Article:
Dr. Sydney Vail is a trauma surgeon and one of the nation's leading authorities on tactical medicine and the care of gunshot victims. His articles—"9mm Vs. .40 Caliber" and "Stopping Power: Myths, Legends, and Realities"—are some of the most popular and most controversial in the history of POLICE Magazine and PoliceMag.com.

Vail, who has studied the performance of handgun ammunition in both the gunshot wound patients he has operated on and in the works of researchers like Dr. Martin Fackler, is a strong believer that size of ammunition used in a handgun has much less effect on stopping a threat than shot placement.

In "Stopping Power" he wrote: "I believe the definition of stopping power should be a particular ammunition's effectiveness to render a person unable to offer resistance or remain a threat to the officer, an intended victim, or self.

"So how does ammunition accomplish this? You have two options. You can use a really large round at very high velocity like the 30mm cannon rounds from an Apache helicopter's M230 Chain Gun, which produces substantial kinetic energy, or you can place your shot where it has the most effect. Obviously, shot placement is the only realistic option for a law enforcement officer."

Vail's argument that the stopping power of handgun ammunition is not based on caliber has elicited howls of protest from members of the firearms community who are devotees of particular cartridges, especially the .45 ACP. Vail says he enjoys the debate and he reads the comments on his articles, but he stands by his conclusions about ammo performance based on his experience as a scientist, a surgeon, a shooter, and a tactical medical provider.

The following is an excerpt of a longer interview covering tactical medicince, tourniquet use by officers, and wound ballistics that will be published in the January 2018 Police Magazine and on PoliceMag.com.

POLICE: What's the highest number of rounds you've seen shot into a person who's survived?

Vail: The largest number of bullet wounds has been 22. Some were just entry, some were entry/exits. But 22, I think, was my maximum number. It's not uncommon for me to get 8 or 10 or 12 wounds and people survive.

I got involved in wound ballistics and what it really took to stop a threat during residency in Philadelphia because I had a friend on the police force who lost his job for use of excessive force by shooting somebody, I think it was, 18 times, and I always thought, maybe he needed to shoot that person 18 times to stop the threat.

As a surgeon, I saw what bullets don't do to the human body, meaning they don't kill it, they don't just stop it...which is why I wrote that article about stopping power; it's really a myth. I know that the human body can tolerate many gunshots and still function so that the person is still a threat to the police officer. So I make it known that I am willing to help defend a police officer who is accused of excessive force based on the number of shots fired. If it's a clean shoot, I'm happy to review it. If I can agree with them after that review, then I'll be there to testify for them.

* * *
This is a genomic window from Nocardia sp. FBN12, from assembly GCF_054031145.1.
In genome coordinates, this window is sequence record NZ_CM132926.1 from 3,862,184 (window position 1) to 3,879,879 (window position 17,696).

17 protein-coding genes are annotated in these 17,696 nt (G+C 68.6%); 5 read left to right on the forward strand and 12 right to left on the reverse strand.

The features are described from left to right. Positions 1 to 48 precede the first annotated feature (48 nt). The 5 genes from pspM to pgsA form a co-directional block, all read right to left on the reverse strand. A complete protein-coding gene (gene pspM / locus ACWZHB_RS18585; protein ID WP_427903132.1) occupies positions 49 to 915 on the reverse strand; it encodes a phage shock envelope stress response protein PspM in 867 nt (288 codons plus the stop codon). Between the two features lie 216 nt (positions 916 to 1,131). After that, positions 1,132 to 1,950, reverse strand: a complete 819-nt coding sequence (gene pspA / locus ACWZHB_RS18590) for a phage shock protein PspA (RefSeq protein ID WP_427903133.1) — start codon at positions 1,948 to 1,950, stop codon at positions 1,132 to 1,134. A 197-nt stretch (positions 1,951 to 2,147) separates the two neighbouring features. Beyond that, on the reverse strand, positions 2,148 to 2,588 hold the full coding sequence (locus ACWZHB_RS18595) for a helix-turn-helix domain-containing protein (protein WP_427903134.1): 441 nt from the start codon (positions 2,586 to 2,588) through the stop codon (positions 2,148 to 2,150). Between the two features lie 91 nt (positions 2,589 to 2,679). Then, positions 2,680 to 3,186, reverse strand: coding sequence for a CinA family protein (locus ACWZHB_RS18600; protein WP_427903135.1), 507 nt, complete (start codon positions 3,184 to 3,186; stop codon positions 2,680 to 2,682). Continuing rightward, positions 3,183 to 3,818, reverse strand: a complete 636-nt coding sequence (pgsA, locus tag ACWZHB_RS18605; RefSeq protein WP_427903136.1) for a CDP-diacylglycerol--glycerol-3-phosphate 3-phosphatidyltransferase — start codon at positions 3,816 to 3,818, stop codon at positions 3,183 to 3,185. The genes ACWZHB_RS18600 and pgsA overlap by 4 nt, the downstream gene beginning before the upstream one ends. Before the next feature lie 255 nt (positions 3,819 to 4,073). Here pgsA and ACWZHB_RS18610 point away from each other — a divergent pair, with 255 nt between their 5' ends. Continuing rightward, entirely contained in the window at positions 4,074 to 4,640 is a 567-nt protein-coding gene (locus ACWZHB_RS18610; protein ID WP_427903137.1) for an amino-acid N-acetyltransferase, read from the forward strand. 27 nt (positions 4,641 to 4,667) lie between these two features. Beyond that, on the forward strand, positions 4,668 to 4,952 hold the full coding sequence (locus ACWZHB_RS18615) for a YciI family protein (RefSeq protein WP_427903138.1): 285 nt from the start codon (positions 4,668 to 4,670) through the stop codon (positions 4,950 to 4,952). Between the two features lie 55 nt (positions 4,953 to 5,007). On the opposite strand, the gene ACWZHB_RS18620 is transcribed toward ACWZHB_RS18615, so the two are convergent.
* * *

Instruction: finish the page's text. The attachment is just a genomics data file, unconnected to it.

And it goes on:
POLICE: Is there really a significant difference in terms of wound ballistics between a 9mm, .40, and .45?

Vail: Other than the size of the ballistic projectile, nope. Because unless you hit something vital, it doesn't matter what you hit them with. You could hit them with a .45 in the shoulder, they're gonna survive. You hit them with a 9mm in the shoulder, they're gonna survive. You hit them with a .22 in the brain they could die. So, stopping a threat really does not come down to caliber, it is shot placement.

Handguns are lousy stoppers; it doesn't matter the caliber, they are just not great at stopping threats. Because of the ballistics profile and the amount of energy that a rifle round carries with it and dumps into the body, a rifle is a much better instrument to stop a threat.

POLICE: Can a significant temporary wound cavity be produced by a handgun bullet?

Vail: You really don't get much of a temporary cavity with a handgun. It's there, but it's minimal as compared to a rifle round and, you know, I think that's where ballistic gel [has value]. It's not my favorite substance in the world, but it demonstrates that if you fire a rifle round into it, the temporary cavity is extremely large. You don't really get much damage from the hydrostatic "pressure" of tissues ripping from a handgun.

Police: Can agencies learn anything about their ammo through gelatin testing?

Vail: Yes. You can look at certain characteristics of the ammo: expansion and depth of penetration. But that's all. And you're comparing those two things in gelatin. How those relate to the human body is where I argue you're getting misinformation because the bullets will not act the same in the human body as they act in gelatin.

POLICE: What ammo do you carry in your personal defense pistol?

Vail: Well, for my SWAT team I carry a .45 with Speer Gold Dots issued. Personally I generally carry my 9mm most often because of its capacity (loaded with Federal HST rounds).

 

Author

David Griffith

David Griffith has been editor of POLICE Magazine since December 2001. He brings more than 25 years of experience on magazines and newspapers to POLICE. A Maggie award-winning journalist, his byline has appeared on hundreds of articles in POLICE and other national magazines.

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David Griffith has been editor of POLICE Magazine since December 2001. He brings more than 25 years of experience on magazines and newspapers to POLICE. A Maggie award-winning journalist, his byline has appeared on hundreds of articles in POLICE and other national magazines.

View Bio
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